Once upon a time, a man came to my office with his toddler (strike 1) wanting to apply for a janitorial position. Immediately after getting an application, he asked me if I'd watch his daughter while he went to the bathroom (strike 2). I declined his offer. He left his daughter unattended in my waiting area (strike 3). After he finished his application, I discovered that his daughter had peed on a chair in my waiting area (strike 4, yer out!).

He did clean up his daughter before leaving, but he didn't mention the pee stain to me.

Tuesday, April 13, 2010

Hints For Job Seekers - #1

[The following is a repeat from a blog of mine 11/15/2009.]

Anyone looking for a job should be aware that anything they do while applying for a job is being observed. When a person brings their children in while they fill out an application, it tells the hiring personnel that childcare will be an issue for that potential employee. If someone can't get a babysitter on the day he or she wants to fill out the application, it's best to delay it until the babysitter is available.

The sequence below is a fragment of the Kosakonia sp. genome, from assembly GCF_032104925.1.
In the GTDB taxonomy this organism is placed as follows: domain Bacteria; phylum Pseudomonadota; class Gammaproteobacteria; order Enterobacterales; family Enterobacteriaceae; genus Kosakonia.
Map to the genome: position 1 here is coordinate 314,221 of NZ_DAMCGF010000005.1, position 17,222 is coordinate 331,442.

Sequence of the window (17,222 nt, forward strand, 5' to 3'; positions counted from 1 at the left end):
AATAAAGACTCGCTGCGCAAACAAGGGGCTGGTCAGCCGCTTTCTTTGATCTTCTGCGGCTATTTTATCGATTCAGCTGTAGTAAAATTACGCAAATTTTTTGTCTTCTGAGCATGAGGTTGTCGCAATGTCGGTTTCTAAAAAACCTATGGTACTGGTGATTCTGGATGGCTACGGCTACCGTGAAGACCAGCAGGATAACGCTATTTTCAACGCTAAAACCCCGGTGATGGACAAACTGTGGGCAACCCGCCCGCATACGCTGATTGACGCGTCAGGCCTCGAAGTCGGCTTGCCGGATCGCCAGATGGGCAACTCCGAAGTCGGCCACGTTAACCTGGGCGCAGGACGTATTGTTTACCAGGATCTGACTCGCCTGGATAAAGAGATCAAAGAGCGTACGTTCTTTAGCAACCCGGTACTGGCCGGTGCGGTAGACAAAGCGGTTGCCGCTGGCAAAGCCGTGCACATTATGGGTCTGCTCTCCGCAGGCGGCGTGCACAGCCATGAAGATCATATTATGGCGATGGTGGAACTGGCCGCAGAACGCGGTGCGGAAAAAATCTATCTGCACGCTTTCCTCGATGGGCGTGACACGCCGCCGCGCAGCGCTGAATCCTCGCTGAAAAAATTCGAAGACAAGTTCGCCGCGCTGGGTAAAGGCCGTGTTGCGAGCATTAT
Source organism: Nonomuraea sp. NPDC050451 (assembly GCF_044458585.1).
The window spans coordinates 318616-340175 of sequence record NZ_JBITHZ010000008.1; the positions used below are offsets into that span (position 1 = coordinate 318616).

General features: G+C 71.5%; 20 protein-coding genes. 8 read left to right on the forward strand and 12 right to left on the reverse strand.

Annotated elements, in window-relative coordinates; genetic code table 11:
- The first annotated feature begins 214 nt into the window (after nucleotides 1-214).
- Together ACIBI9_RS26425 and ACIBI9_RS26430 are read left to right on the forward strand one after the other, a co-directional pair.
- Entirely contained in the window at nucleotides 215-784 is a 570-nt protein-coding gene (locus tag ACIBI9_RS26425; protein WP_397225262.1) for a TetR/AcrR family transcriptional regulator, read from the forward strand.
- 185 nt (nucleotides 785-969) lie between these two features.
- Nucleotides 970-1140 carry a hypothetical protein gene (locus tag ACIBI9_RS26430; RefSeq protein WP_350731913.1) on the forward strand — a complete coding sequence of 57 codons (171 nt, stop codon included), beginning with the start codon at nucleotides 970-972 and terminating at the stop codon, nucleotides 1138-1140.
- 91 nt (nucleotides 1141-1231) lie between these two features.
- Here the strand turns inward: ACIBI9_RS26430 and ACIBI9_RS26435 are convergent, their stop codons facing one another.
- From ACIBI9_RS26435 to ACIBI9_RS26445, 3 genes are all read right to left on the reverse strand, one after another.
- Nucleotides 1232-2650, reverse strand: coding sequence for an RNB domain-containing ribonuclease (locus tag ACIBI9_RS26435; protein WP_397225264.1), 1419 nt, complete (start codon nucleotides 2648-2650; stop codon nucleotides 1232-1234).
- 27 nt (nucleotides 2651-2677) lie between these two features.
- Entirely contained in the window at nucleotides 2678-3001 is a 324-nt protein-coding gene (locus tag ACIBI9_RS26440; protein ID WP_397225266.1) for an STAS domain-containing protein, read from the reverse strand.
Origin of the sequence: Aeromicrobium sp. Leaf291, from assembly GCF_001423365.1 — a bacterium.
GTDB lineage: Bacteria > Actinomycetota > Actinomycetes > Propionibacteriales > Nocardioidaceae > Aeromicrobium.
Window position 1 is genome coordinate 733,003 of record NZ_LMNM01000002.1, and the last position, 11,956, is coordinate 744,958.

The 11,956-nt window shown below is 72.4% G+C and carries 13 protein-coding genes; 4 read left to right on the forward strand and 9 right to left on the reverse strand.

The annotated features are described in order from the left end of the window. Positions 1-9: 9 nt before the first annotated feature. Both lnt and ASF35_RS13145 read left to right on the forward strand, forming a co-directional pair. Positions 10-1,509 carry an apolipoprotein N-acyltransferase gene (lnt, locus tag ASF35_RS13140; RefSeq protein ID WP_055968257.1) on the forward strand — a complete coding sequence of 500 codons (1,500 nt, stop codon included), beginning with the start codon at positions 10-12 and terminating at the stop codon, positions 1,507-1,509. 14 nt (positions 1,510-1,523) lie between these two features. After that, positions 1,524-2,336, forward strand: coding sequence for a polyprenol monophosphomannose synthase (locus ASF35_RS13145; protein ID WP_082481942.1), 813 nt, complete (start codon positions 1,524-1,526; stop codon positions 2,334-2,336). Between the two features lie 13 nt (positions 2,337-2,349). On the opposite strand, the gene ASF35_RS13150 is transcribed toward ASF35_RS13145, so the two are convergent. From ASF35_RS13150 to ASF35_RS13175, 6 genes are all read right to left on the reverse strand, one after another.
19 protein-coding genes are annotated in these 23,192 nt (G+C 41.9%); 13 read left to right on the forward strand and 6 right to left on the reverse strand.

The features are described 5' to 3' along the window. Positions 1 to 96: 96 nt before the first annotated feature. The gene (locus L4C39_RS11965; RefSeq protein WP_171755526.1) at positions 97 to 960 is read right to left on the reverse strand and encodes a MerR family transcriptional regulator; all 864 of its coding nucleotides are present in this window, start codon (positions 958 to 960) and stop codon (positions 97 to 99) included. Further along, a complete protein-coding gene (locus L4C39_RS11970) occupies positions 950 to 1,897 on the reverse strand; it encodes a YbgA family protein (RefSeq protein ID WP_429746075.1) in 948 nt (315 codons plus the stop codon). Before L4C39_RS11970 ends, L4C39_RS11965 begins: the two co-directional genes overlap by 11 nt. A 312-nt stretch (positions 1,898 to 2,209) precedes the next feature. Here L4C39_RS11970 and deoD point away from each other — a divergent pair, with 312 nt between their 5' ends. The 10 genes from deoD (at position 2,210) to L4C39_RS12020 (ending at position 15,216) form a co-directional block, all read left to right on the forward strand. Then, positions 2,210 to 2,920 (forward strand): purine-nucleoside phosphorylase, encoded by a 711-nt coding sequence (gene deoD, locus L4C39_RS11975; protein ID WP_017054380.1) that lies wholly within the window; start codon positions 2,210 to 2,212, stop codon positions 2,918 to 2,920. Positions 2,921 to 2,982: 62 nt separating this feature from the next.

A related side note is that it's not a good idea to admit that you left a previous job due to not having someone to take care of the kids.

Monday, April 12, 2010

How Not To Get Hired

[The following is a repeat from a blog of mine 7/26/2009.]

This cartoon is almost the exact conversation I had with someone who stopped by my office. Unfortunately, Xtranormal (the website I'd used to make this cartoon) limits the number of people who can be in a cartoon to 1 or 2. My assistant was in the office with me at the time. At the end of the real conversation, the visitor asked my assistant a nosy question about what she was doing. We aren't hiring the guy.